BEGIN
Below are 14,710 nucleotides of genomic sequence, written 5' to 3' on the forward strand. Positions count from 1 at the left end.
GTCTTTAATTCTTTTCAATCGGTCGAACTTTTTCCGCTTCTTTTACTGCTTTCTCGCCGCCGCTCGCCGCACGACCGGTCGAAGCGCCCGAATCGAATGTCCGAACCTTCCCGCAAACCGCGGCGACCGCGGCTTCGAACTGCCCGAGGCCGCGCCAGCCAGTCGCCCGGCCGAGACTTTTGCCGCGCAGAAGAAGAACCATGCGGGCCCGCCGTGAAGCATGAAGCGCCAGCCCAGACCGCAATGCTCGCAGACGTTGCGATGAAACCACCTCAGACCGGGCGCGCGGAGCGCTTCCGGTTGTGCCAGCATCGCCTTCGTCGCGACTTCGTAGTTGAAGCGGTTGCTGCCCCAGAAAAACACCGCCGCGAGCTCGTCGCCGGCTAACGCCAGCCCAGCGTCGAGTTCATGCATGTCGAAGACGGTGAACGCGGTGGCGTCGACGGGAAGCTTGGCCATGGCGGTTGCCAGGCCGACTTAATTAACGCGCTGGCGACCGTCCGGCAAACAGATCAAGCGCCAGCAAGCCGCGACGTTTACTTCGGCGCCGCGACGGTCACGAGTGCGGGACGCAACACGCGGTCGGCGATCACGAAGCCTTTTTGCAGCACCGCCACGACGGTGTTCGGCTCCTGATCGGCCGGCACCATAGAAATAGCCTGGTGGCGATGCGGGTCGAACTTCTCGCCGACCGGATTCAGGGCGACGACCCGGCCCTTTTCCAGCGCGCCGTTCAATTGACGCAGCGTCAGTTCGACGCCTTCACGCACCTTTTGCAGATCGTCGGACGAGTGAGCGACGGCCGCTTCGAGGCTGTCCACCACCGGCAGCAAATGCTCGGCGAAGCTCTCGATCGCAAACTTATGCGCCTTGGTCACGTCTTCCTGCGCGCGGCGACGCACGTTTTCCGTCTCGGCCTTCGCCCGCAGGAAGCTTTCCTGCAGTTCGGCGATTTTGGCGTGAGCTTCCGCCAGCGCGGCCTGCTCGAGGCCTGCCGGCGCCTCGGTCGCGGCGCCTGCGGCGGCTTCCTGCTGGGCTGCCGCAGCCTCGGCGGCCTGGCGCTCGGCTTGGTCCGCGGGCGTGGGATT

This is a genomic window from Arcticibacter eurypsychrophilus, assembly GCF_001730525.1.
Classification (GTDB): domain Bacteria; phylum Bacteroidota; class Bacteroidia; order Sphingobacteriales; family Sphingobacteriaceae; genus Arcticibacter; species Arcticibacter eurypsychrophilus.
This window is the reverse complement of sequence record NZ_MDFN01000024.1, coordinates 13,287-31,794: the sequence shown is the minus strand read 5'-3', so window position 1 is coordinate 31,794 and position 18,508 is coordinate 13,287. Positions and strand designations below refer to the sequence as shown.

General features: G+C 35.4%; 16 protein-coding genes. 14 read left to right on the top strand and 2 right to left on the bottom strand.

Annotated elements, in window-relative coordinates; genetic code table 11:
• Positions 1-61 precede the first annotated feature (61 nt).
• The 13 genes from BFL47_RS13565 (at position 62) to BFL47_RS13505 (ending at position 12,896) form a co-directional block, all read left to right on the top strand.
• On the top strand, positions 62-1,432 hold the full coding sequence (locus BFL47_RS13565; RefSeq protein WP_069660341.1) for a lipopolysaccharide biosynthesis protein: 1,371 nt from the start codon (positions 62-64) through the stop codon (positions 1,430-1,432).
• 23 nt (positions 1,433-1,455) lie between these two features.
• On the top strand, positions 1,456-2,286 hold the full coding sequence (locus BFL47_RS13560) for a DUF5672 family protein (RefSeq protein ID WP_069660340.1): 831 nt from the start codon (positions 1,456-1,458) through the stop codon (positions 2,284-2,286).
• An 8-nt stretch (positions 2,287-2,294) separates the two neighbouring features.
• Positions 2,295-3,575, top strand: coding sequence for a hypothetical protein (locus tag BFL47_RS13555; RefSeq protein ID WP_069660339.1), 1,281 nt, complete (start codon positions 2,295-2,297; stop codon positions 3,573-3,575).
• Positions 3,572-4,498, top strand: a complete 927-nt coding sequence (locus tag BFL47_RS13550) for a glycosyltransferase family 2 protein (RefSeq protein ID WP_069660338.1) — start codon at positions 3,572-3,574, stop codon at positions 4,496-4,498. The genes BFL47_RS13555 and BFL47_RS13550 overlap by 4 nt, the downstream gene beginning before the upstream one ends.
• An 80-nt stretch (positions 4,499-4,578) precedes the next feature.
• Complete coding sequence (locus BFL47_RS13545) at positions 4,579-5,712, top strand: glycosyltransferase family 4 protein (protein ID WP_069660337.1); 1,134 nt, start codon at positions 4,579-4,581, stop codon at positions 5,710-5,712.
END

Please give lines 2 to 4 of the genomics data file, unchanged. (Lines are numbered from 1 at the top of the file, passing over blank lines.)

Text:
GTCTTTAATTCTTTTCAATCGGTCGAACTTTTTCCGCTTCTTTTACTGCTTTCTCGCCGCCGCTCGCCGCACGACCGGTCGAAGCGCCCGAATCGAATGTCCGAACCTTCCCGCAAACCGCGGCGACCGCGGCTTCGAACTGCCCGAGGCCGCGCCAGCCAGTCGCCCGGCCGAGACTTTTGCCGCGCAGAAGAAGAACCATGCGGGCCCGCCGTGAAGCATGAAGCGCCAGCCCAGACCGCAATGCTCGCAGACGTTGCGATGAAACCACCTCAGACCGGGCGCGCGGAGCGCTTCCGGTTGTGCCAGCATCGCCTTCGTCGCGACTTCGTAGTTGAAGCGGTTGCTGCCCCAGAAAAACACCGCCGCGAGCTCGTCGCCGGCTAACGCCAGCCCAGCGTCGAGTTCATGCATGTCGAAGACGGTGAACGCGGTGGCGTCGACGGGAAGCTTGGCCATGGCGGTTGCCAGGCCGACTTAATTAACGCGCTGGCGACCGTCCGGCAAACAGATCAAGCGCCAGCAAGCCGCGACGTTTACTTCGGCGCCGCGACGGTCACGAGTGCGGGACGCAACACGCGGTCGGCGATCACGAAGCCTTTTTGCAGCACCGCCACGACGGTGTTCGGCTCCTGATCGGCCGGCACCATAGAAATAGCCTGGTGGCGATGCGGGTCGAACTTCTCGCCGACCGGATTCAGGGCGACGACCCGGCCCTTTTCCAGCGCGCCGTTCAATTGACGCAGCGTCAGTTCGACGCCTTCACGCACCTTTTGCAGATCGTCGGACGAGTGAGCGACGGCCGCTTCGAGGCTGTCCACCACCGGCAGCAAATGCTCGGCGAAGCTCTCGATCGCAAACTTATGCGCCTTGGTCACGTCTTCCTGCGCGCGGCGACGCACGTTTTCCGTCTCGGCCTTCGCCCGCAGGAAGCTTTCCTGCAGTTCGGCGATTTTGGCGTGAGCTTCCGCCAGCGCGGCCTGCTCGAGGCCTGCCGGCGCCTCGGTCGCGGCGCCTGCGGCGGCTTCCTGCTGGGCTGCCGCAGCCTCGGCGGCCTGGCGCTCGGCTTGGTCCGCGGGCGTGGGATT

This is a genomic window from Arcticibacter eurypsychrophilus, assembly GCF_001730525.1.
Classification (GTDB): domain Bacteria; phylum Bacteroidota; class Bacteroidia; order Sphingobacteriales; family Sphingobacteriaceae; genus Arcticibacter; species Arcticibacter eurypsychrophilus.